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of civic betterment agitated for by our own civic improvement associations, has just brought out a book by M. Georges Benoit-Levy, its director, in which the work and aim of the association are set forth in the form of a pleasing romance. This is entitled "Le Roman des Cités-Jardins," and is illustrated from original photographs, most of them taken by the author himself. The portrait of M. Benoit-Levy which we reproduce in this connection is from a photograph taken during his visit, a year or so ago, to the scene of the mining disaster at Courriêres in Northern France.
A little volume of really useful hints about gardens and how to make them beautiful and individual is "The Garden and Its Accessories" (Little, Brown), by Loring Underwood. It is illustrated from photographs, chiefly by the author.
The London "Who's Who," which is revised annually, now contains numerous sketches of eminent Americans. In this country, however, it is chiefly used as a serviceable reference book to answer the questions that continually arise in the newspaper and magazine office concerning distinguished British personalities who are now living, and hence have not attained the dignity of treatment in the national dictionary of reference. "Who's Who," which is now in its fiftyninth year of issue, contains nearly 2000 closely printed pages of contemporary biography.
"The Copper Handbook (vol. VI.) for 1906," by Horace J. Stevens, has just appeared. This volume covers the entire subject of copper, its history, biography, metallurgy, finances, and statistics. It is the final word upon the subject in all its multitude phases. The frankness, honesty, and sincerity of the comments on copper-producing mines is perhaps the most valuable characteristic of the book, although the typographical arrangement is unusually helpful in making the contents accessible. It is published by the author at Houghton, Mich.
We have also received "The Municipal Yearbook of the United Kingdom for 1907," edited by Robert Donald, editor of the Municipal Journal and the London Manual. This volume is published by Edward Lloyd, at the offices of the Municipal Journal, in London.
A volume on "Costume: Fanciful, Historical, and Theatrical," compiled by Mrs. Aria and copiously illustrated in color by Percy Anderson, has appeared from the press of Macmillan. A handy, useful little volume by Henry Gannett is entitled The Statistical Abstract of the World" (John Wiley).
VARIOUS TIMELY DISCUSSIONS.
Four English books, treating as many different phases of physical and mental hygiene in its national aspects (all imported by Dutton), are: "The Hygiene of Mind," by Dr. T. S. Clouston, lecturer on mental diseases at the University of Edinburgh; 'The Control of a Scourge, Cancer," by Dr. Charles P. Childe, surgeon of the Royal Portsmouth Hospital; "The Children of the Nation" (how their health and vigor should be promoted by the
"Infant Mortality,-A Social Problem," by Dr. George Newman, lecturer on public health at St. Bartholomew's Hospital, London.
A collection of the "Reflections and Observations of Men and Events Not Included in Poor Richard's Almanac," but which nevertheless contain much of " the wisdom of Benjamin Franklin," has been brought out by Brentanos. To this collection Mr. John J. Murphy has written an introduction.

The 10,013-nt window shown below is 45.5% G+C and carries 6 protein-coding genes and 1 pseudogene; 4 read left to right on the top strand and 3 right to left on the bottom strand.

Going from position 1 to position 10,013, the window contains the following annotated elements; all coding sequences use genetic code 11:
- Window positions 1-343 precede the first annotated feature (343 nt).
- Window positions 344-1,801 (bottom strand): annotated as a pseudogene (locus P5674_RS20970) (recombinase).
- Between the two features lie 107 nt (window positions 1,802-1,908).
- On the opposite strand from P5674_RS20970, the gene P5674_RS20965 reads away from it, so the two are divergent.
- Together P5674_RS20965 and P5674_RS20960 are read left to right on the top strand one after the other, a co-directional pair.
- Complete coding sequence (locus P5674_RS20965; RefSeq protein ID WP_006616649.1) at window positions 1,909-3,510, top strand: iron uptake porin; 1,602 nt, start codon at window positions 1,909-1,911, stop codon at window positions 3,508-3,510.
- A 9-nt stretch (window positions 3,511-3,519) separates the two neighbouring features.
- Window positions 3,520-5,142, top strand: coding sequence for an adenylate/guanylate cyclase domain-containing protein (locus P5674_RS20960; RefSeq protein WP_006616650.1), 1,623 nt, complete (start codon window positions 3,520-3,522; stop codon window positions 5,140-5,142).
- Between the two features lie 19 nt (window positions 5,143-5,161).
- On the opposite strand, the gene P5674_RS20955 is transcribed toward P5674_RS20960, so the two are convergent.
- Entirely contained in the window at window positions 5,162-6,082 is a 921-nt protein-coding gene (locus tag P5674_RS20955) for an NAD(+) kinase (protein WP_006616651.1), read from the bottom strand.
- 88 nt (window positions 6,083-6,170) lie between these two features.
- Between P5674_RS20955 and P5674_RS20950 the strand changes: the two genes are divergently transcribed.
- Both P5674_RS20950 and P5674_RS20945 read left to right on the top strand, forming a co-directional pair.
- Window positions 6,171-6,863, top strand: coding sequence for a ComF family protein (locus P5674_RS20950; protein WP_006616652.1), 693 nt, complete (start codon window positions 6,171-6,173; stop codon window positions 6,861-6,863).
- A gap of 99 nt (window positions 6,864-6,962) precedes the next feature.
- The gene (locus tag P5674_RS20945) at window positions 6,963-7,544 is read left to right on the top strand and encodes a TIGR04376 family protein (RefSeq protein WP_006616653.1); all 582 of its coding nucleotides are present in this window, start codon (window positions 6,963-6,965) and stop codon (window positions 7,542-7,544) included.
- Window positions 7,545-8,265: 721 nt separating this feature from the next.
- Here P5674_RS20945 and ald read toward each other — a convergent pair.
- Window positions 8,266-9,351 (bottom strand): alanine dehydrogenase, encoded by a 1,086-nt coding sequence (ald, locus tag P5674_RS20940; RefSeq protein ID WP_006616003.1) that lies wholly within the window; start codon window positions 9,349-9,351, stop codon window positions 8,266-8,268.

In "Boy Wanted" (Forbes & Co.), Nixon Waterman has given some cheerful counsel to boys of all ages.
A little drama based on the historic incident
of Captain John Smith and Pocahontas, intended to be used as an explanatory note to the literature about the coming Jamestown Exposition, has been issued, under the title "Pocahontas," by the Universal Publishing Company, at Normal, Ill. Its authorship is ascribed to a "prominent writer," who signs himself "Tecumtha."
"Night and Morning," by Katrina Trask (John Lane), is a dramatic poem dealing with the modern problem of marriage in a new and original way.
Two more of the excellently edited musical scores being brought out in the Musicians' Library by Oliver Ditson & Co. are: "Thirty Piano Compositions by Felix Mendelssohn (edited by Percy Goetschius, with a preface by Daniel Gregory Mason), and Fifty Shakespeare Songs (compiled and edited for high
OTHER BOOKS RECEIVED.
Abelard and Heloise. By Ridgely Torrence. Scrib King's Daughters' Year Book. By Margaret Bottome.
Addresses of John Hay. Century Company.
Letters of a Business Woman to Her Niece. By
Atonement in Literature and Life. By Charles A.
By H. S. Jen
nings. Macmillan. Behold the Christ in Every One. By Celestia R. Lang, 4109 Vincennes avenue, Chicago. Benigna Vena. By Michael Monahan, 109 East Fifteenth street, New York.
Betterment: Individual, Social, and Industrial.
E. Wake Cook. Stokes.
Bridge Blue Book, The. By Paul F. Mottelay.
Canada Year Book, 1905, The. Census and Statis-
Cap'n Chadwick. By John W. Chadwick.
Unitarian Association, Boston.
By James W. Bashford.
China and Methodism.
Jennings & Graham.
Cities. By Arthur Symons. Dutton.
Criminal Prosecution and Capital Punishment of
Daughter of the Gods, A. By Lea Donald. The
Eating to Live. By John J. Black, M.D.